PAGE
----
This combination has led to the rapid shifting of large blocks of short-term capital flowing across borders in search of quick and high returns, to the tune of US$2 trillion a day. Only one to two percent is accounted for by foreign exchange transactions relating to trade and foreign direct investment. The remainder is for speculation or short-term investments that can move very quickly when the speculators' or investors' perceptions change.
When a developing country carries out financial liberalisation before its institutions or knowledge base is prepared to deal with the consequences, it opens itself to the possibility of tremendous shocks and instability associated with inflows and outflows of funds.
What happened in East Asia is not peculiar, but has already happened to many Latin American countries in the 1980s, to Mexico in 1994, to Sweden and Norway in the early 1990s. They faced sudden currency depreciations due to speculative attacks or large outflows of funds.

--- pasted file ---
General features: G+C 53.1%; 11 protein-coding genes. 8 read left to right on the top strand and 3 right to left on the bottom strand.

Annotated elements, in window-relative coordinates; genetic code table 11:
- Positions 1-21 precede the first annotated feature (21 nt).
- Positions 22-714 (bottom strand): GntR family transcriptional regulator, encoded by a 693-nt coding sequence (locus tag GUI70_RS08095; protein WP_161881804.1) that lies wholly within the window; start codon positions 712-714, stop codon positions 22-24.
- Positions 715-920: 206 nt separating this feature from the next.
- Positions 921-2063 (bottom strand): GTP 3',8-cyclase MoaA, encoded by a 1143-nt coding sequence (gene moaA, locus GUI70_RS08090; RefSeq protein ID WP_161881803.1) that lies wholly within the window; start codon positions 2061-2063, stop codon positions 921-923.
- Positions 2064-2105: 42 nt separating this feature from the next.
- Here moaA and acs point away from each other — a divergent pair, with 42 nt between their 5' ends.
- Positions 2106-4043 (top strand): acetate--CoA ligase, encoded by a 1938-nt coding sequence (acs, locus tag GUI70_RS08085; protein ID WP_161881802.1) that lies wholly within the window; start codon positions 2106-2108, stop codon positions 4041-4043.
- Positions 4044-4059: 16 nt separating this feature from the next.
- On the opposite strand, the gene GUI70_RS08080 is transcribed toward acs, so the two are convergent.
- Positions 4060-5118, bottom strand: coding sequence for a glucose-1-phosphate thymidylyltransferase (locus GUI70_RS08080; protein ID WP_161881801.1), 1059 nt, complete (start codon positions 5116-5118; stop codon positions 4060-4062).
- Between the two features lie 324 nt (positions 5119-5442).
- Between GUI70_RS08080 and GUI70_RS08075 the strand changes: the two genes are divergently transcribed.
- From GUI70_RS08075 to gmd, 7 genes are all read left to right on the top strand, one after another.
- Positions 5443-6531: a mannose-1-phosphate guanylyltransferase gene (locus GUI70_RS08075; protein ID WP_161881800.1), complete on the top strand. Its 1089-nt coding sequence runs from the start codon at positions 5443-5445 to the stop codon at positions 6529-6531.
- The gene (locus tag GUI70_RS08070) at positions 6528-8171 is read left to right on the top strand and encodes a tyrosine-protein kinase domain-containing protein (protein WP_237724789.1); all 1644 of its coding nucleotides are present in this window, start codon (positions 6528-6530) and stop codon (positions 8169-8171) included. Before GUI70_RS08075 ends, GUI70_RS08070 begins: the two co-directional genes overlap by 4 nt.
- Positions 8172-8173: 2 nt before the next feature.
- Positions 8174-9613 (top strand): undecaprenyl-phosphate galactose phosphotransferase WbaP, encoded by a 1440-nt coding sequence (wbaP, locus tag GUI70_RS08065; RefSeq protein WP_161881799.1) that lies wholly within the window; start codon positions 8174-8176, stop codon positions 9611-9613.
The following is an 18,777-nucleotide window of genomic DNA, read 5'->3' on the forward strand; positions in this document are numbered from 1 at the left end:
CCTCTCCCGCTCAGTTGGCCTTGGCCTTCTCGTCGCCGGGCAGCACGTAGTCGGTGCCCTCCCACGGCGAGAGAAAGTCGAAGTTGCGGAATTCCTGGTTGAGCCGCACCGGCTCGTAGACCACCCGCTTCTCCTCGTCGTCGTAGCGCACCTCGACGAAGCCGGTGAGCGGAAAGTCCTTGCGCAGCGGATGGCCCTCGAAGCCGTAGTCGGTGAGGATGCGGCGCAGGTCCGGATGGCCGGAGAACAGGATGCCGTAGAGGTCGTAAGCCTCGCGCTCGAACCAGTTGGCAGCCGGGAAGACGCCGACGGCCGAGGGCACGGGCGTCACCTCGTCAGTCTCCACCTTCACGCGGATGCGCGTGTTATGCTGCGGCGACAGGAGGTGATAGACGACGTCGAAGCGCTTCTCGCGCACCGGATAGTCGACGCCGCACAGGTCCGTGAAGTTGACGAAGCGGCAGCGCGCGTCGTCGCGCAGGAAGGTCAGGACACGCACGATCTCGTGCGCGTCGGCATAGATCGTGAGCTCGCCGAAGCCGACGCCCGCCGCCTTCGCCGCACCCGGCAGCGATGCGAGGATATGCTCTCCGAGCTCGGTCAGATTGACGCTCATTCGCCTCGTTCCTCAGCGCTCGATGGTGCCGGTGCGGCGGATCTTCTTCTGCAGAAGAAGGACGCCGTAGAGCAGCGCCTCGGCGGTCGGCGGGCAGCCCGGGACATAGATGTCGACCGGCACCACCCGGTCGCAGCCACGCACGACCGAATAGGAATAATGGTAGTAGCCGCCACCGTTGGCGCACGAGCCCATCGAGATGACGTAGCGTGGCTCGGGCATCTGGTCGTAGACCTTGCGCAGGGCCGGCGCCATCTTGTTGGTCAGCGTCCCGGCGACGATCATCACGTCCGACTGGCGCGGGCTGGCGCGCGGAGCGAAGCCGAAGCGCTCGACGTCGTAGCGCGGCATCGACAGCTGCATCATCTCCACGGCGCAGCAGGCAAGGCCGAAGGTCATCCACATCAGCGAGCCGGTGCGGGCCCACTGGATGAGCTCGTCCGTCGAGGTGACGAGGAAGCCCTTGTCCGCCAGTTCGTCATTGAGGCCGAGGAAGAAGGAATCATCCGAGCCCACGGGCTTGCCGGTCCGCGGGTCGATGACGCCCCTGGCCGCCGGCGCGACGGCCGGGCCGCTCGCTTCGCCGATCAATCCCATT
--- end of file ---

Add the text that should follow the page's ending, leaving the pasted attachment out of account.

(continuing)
A total of US$184 billion entered developing Asian countries as net private capital flows in 1994-96, according to the Bank of International Settlements. In 1996, US$94 billion entered and in the first half of 1997 $70 billion poured in. With the onset of the crisis, $102 billion went out in the second half of 1997. The massive outflow has continued since.
These figures help to show: (i) how huge the flows (in and out) can be; (ii) how volatile and sudden the shifts can be, when inflow turns to outflow; (iii) how the huge capital flows can be subjected to the tremendous effect of "herd instinct," in which a market opinion or operational leader starts to pull out, and triggers or catalyses a panic withdrawal by large institutional investors and players.
In the case of East Asia, although there were grounds to believe that some of the currencies were over-valued, there was an over- reaction of the market, and consequently an "over-shooting" downwards of these currencies beyond what was justifiable by fundamentals. It was a case of self-fulfilling prophecy.
It is believed that financial speculators, led by some hedge funds, were responsible for the original "trigger action" in Thailand. The Thai government used up over US$20 billion of foreign reserves
to ward off speculative attacks. Speculators are believed to have borrowed and sold Thai baht, receiving US dollars in exchange.
When the baht fell, they needed much less dollars to repay the baht loans, thus making large profits.